Henry asserted that police brutality and gentrification go hand in hand. He described hundreds of police checkpoints in Brooklyn and Manhattan that target youth of color in order to push them out of their neighborhoods and make room for wealthy whites.
The panel included Orange, N.J., teacher Marylin Zuniga who is fighting efforts of the Fraternal Order of Police to have her fired after her third-grade students spontaneously wrote get-well letters to Mumia Abu-Jamal.
Larry Holmes, with the New York People’s Power Assembly, raised that as far as the government is concerned, Black Lives Matter is today’s anti-war movement. He called on the traditional anti-war movement to come out fully in support of this Black, youth-led movement, stating, “We are not going to be relevant if we don’t do this. The system needs to be abolished — first the police, then capitalism.”
Resolutions passed at the final conference session on May 10 included a call to support Black Lives Matter and other anti-racist, pro-women and pro-lesbian-gay-bi-trans-queer groups calling for actions on May 21. There was also a call for coordinated anti-war actions in October. A resolution supporting Iran’s Red Crescent ship taking humanitarian supplies to challenge the U.S. and Saudi Arabia blockade of Yemen passed unanimously.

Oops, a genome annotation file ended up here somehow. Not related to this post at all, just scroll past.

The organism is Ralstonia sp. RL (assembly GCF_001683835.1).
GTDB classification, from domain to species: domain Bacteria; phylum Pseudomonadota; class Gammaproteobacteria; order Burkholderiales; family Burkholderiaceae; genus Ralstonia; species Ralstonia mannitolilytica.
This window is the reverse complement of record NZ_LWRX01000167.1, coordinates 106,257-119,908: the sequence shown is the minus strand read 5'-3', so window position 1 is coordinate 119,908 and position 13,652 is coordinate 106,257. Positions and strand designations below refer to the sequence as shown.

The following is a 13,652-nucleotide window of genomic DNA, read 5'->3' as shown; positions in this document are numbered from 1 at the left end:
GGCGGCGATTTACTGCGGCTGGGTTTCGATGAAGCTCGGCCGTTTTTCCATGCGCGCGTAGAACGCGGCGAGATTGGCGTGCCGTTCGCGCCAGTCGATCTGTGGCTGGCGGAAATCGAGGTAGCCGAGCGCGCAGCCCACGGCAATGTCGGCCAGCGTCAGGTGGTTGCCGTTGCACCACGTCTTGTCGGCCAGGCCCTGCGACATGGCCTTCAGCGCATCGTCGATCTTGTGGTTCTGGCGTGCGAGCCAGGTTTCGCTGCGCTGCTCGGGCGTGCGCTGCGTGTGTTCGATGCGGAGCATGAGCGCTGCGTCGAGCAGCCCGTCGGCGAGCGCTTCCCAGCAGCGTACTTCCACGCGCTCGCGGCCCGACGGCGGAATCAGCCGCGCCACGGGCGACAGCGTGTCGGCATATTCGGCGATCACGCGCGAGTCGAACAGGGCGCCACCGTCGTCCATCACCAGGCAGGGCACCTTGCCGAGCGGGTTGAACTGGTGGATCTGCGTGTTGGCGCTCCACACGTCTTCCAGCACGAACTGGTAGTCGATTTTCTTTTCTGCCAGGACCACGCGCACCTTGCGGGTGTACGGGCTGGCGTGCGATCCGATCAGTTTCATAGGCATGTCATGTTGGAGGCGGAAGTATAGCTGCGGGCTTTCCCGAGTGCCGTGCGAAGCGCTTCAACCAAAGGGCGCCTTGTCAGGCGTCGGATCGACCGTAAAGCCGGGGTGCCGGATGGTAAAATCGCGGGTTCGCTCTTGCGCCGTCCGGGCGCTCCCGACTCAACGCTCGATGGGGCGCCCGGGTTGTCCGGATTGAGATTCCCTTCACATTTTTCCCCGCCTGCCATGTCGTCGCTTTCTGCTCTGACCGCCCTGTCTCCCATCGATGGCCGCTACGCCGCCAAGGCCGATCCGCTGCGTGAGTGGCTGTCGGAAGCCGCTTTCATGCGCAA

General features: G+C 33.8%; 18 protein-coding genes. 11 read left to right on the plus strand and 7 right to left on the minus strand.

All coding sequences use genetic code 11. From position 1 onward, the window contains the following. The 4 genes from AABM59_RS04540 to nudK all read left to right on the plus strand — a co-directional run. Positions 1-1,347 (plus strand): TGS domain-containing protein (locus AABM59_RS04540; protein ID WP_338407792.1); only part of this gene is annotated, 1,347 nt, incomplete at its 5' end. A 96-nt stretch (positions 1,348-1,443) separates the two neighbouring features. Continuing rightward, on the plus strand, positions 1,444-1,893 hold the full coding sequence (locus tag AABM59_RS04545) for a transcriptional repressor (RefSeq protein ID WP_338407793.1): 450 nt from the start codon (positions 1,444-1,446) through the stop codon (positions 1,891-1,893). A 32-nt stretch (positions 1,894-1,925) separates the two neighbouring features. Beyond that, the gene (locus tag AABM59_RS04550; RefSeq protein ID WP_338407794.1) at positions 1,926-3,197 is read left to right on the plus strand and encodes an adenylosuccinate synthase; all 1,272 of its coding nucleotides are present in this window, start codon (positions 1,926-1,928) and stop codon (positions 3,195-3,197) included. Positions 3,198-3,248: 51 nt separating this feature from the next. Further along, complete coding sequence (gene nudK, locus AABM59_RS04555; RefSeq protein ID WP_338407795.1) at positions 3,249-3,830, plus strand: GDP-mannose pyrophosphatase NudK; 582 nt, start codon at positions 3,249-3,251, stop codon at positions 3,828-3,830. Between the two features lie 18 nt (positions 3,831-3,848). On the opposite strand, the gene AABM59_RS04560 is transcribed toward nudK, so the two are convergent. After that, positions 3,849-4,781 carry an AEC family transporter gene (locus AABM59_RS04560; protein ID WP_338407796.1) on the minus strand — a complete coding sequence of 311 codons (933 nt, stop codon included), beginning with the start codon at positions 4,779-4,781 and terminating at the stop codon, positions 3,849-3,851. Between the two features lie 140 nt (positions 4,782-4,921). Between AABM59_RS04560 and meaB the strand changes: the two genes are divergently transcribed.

Audio and video coverage of this historic conference are at Go Pro Radio Network and Community Progressive Radio (cprmetro.org). A complete list of speakers, panels and workshops is available at unacpeace.org.